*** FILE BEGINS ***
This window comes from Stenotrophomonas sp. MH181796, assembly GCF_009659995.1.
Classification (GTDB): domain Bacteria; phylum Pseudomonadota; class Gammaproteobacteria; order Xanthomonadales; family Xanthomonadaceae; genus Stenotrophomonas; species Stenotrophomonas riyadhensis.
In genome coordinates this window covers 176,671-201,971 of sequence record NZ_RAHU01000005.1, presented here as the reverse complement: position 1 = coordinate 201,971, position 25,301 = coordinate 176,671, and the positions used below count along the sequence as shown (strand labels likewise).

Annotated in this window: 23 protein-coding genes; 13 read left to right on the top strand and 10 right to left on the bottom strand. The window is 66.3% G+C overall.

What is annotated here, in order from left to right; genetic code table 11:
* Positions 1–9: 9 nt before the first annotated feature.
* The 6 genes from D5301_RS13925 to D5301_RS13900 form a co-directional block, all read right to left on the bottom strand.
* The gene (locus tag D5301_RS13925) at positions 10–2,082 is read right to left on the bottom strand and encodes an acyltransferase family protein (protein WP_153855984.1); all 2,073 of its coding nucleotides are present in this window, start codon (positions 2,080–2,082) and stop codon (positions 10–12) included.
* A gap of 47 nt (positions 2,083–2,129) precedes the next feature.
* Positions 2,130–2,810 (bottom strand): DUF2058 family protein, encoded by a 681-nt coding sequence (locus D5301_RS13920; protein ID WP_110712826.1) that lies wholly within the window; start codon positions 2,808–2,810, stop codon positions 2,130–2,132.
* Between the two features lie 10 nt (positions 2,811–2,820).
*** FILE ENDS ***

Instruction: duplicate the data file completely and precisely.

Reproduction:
This window comes from Stenotrophomonas sp. MH181796, assembly GCF_009659995.1.
Classification (GTDB): domain Bacteria; phylum Pseudomonadota; class Gammaproteobacteria; order Xanthomonadales; family Xanthomonadaceae; genus Stenotrophomonas; species Stenotrophomonas riyadhensis.
In genome coordinates this window covers 176,671-201,971 of sequence record NZ_RAHU01000005.1, presented here as the reverse complement: position 1 = coordinate 201,971, position 25,301 = coordinate 176,671, and the positions used below count along the sequence as shown (strand labels likewise).

Annotated in this window: 23 protein-coding genes; 13 read left to right on the top strand and 10 right to left on the bottom strand. The window is 66.3% G+C overall.

What is annotated here, in order from left to right; genetic code table 11:
* Positions 1–9: 9 nt before the first annotated feature.
* The 6 genes from D5301_RS13925 to D5301_RS13900 form a co-directional block, all read right to left on the bottom strand.
* The gene (locus tag D5301_RS13925) at positions 10–2,082 is read right to left on the bottom strand and encodes an acyltransferase family protein (protein WP_153855984.1); all 2,073 of its coding nucleotides are present in this window, start codon (positions 2,080–2,082) and stop codon (positions 10–12) included.
* A gap of 47 nt (positions 2,083–2,129) precedes the next feature.
* Positions 2,130–2,810 (bottom strand): DUF2058 family protein, encoded by a 681-nt coding sequence (locus D5301_RS13920; protein ID WP_110712826.1) that lies wholly within the window; start codon positions 2,808–2,810, stop codon positions 2,130–2,132.
* Between the two features lie 10 nt (positions 2,811–2,820).